How do you know that you built an app corresponding to users’ wants and needs? What features need improvements? What makes your users happy, pleased, or disappointed? The answer is in your users’ feedback.
Where should you ask your users for their opinions? Where they already are – in your app! Getting people to respond has a bigger likelihood in your app than on the mobile web. Mobile web surveys have a response rate of 1-3% while the rate increases to 13% with in-app surveys.
Apart from having a higher rate of response, because you are reaching out to an already existing user base, you have a chance to ask more specific questions tailored to your target audience, which eventually leads to more actionable feedback.
By identifying and improving the problems and needs, you will have a better relationship with your users, create two-way dialogue and, meet and exceed their expectations.
But, how can you improve your feedback mechanism to achieve all these?
Think about why you are actually asking for feedback. Do you want to improve the onboarding process? Do you want to offer a better experience on the login page? If you are asking a very generalistic question without a purpose, then it will be harder for you to make a difference after collecting feedback. If you aren’t going to use the feedback to improve your app, then you are just wasting your and your users’ time.
There are few people who may like pop-ups in the middle of their experience in the app. Knowing this, when would be the best time to ask a question to your users?
According to CleverTap, the best time is after the users accomplish a task, for example after they get their shipment delivered, they finish a movie or buy a ticket. After this your users will be more willing to answer your questions and help.
Shorter is better. Mobile apps are not the best platforms to create a 20 open-ended questionaire. Asking a few easy to answer questions would increase the response rate. Keep in mind that drop out rates are higher on mobile devices. Additionally, users’ attention span is around 8 seconds.
Although it seems pretty obvious to be specific when it comes to collecting feedback, many product managers fail to practice it.
When you are approaching your users to ask feedback, try to use “what“ rather than “any”. Imagine these two questions: “Do you have any problems?” and “What could we do to improve your experience?”. The latter is more solution-oriented.
While you are asking a question, try to be as specific as you can to find out what exactly you can refine in your app. Although Yes/No questions are effective many times and easier to answer, they sometimes fail to collect the most needed information. In such cases, open-ended questions will provide you with more information and quality insights. However, don’t expect to get very detailed long answers since typing on mobile isn’t ideal.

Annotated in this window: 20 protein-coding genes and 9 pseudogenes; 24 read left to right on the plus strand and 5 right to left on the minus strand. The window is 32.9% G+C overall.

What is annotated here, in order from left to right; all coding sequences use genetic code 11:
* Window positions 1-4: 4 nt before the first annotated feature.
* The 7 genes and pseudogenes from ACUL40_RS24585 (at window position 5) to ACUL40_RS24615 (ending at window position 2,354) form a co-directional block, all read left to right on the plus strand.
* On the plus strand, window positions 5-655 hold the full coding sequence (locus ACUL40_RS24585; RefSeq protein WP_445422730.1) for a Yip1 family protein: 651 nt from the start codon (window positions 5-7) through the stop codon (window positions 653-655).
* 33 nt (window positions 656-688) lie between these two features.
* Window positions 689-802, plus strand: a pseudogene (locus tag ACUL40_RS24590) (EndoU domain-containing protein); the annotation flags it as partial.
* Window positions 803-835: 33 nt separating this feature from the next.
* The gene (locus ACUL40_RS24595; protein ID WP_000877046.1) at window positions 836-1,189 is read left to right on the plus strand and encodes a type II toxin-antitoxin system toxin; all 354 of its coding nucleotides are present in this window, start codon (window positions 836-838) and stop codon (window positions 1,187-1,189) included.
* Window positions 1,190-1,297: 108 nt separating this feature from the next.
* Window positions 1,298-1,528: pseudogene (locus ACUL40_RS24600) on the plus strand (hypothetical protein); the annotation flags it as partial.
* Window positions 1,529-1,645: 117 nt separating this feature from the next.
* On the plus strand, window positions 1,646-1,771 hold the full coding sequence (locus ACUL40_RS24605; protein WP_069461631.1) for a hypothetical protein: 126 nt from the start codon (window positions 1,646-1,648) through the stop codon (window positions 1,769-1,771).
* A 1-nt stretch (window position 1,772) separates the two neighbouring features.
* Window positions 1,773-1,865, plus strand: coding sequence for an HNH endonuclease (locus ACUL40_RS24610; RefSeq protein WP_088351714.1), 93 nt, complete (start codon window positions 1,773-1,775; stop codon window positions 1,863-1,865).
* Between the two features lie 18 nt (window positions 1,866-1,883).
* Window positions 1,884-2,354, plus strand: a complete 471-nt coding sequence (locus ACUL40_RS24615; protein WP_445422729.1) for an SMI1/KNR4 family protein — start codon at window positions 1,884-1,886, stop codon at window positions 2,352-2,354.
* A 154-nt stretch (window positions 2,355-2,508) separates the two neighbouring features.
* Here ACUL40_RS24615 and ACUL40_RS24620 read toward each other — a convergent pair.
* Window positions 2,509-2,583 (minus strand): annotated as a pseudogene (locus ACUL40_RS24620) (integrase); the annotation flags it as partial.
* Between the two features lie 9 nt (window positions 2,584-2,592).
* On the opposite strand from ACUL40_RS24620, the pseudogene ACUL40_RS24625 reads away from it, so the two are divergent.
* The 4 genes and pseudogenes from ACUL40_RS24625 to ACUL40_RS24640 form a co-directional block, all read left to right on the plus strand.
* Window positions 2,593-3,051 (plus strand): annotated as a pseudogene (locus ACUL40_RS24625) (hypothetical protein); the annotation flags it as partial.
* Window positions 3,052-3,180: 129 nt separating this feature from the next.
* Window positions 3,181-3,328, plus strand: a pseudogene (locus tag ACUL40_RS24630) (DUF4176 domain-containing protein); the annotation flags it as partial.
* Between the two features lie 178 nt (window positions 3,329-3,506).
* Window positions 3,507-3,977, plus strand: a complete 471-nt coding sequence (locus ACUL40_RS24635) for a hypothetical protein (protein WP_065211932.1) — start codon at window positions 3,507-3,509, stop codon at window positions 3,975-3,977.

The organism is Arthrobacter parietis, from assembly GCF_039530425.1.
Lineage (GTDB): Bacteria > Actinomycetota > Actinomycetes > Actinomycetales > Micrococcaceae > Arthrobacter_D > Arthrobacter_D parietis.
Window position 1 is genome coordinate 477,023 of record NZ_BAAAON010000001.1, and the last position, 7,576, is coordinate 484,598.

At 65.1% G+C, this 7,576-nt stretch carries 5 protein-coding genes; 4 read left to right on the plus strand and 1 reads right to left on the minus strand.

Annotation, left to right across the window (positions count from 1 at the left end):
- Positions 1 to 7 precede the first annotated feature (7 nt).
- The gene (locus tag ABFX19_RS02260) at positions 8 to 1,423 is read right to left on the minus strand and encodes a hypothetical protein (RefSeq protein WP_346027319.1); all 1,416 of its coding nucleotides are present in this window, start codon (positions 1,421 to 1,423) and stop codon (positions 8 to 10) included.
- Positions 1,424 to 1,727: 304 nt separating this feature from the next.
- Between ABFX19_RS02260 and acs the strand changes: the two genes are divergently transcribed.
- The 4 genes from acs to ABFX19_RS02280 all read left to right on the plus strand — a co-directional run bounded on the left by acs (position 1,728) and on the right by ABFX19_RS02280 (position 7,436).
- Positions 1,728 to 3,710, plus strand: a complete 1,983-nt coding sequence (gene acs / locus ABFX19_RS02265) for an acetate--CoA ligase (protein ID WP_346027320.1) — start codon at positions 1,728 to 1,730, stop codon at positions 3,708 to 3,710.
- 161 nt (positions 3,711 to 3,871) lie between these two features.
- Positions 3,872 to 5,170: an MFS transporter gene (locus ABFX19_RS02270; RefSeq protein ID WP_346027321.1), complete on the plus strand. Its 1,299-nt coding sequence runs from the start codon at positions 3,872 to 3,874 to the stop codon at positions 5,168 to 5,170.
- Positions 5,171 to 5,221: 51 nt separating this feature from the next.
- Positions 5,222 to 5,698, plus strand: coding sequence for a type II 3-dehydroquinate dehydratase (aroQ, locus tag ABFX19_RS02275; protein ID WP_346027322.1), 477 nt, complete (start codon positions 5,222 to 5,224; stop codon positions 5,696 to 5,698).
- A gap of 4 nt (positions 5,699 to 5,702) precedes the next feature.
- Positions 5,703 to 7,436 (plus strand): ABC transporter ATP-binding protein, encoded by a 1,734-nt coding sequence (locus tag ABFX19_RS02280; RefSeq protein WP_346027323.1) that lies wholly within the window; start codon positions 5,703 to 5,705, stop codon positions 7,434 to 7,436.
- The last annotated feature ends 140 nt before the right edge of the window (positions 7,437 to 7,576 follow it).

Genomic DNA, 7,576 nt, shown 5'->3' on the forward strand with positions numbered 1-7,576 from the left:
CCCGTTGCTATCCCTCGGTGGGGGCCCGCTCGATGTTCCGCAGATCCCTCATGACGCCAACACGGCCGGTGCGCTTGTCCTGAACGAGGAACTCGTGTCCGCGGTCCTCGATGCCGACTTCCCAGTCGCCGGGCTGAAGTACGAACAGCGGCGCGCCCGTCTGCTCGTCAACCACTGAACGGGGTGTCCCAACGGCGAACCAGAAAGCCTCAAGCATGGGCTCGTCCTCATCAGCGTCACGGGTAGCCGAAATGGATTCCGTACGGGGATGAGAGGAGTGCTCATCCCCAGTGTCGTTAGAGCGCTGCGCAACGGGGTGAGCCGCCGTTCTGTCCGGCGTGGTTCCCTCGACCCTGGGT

Sometimes easiest questions might become the hardest if asked to wrong people. Ask questions to related users. If you are asking for feedback related to your shopping cart, make sure that you are asking the right segment of users.
Our eyes are used to imagine pop-up surveys asking for reviews, but this doesn’t mean that you should constrain yourself to get feedback and insight from your users. Although this post covers in-app feedback practices, it is a good idea to add that asking for feedback via e-mail, or interviewing users, and using social media is an option. The latter has become more and more popular with the rise of the poll feature on Instagram, Snapchat, etc. stories and Twitter.
Back to in-app feedback, you can incorporate some feedback mechanisms into your app. If you are currently using stories in your app, you can use the poll feature to gain insight from your users, or you can ask your users to send emojis to your story or a post on your app feed.
Although it may increase operational costs, you can also consider rich content feedback as integration of voice, images, and videos. This option is more convenient to explain complex scenarios, and add screenshots, etc.
One way to collect feedback other than using pop-ups is to spare a permanent section in your app for feedback. You can make this section visible on the menus. You can also take Support/Contact pages as where users can drop their feedback.
You collected feedback from users and it is time to act on it. The first step is letting your users know that you received it, are thankful for their feedback and the feedback will be processed in a timely manner. How will you turn the feedback into a practical plan?
Drift’s CEO David Cancel’s Spotlight Framework can guide you in the right direction.
The Framework suggests that you focus on the right questions. Imagine a user is saying “How can I import my contacts?/ I don’t know how I can import my contacts/ etc”. This user knows that they can import their contacts, they just don’t know how to do it. There is a user experience problem that needs to be improved.
If the user is saying “Can I import my contacts?/ Is there a way to import contacts?/ etc.”, then the user isn’t properly educated about your app and hence this is a product marketing problem.
If a user is stating that they aren’t sure that they are the right person to answer a question, then this is a positioning problem that needs to be improved.
You should also consider whether a feedback is coming from a free or paid user. For example, if many paid users are giving similar feedback, the improvements related to this feedback should be your priority.
The power of feedback is undeniable for every business. As a product manager, whether you are getting negative comments, low ratings, or appraisals, you should take into consideration that every feedback has the potential to fuel your app.
Check out how stories can help you with collecting feedback and improve your app!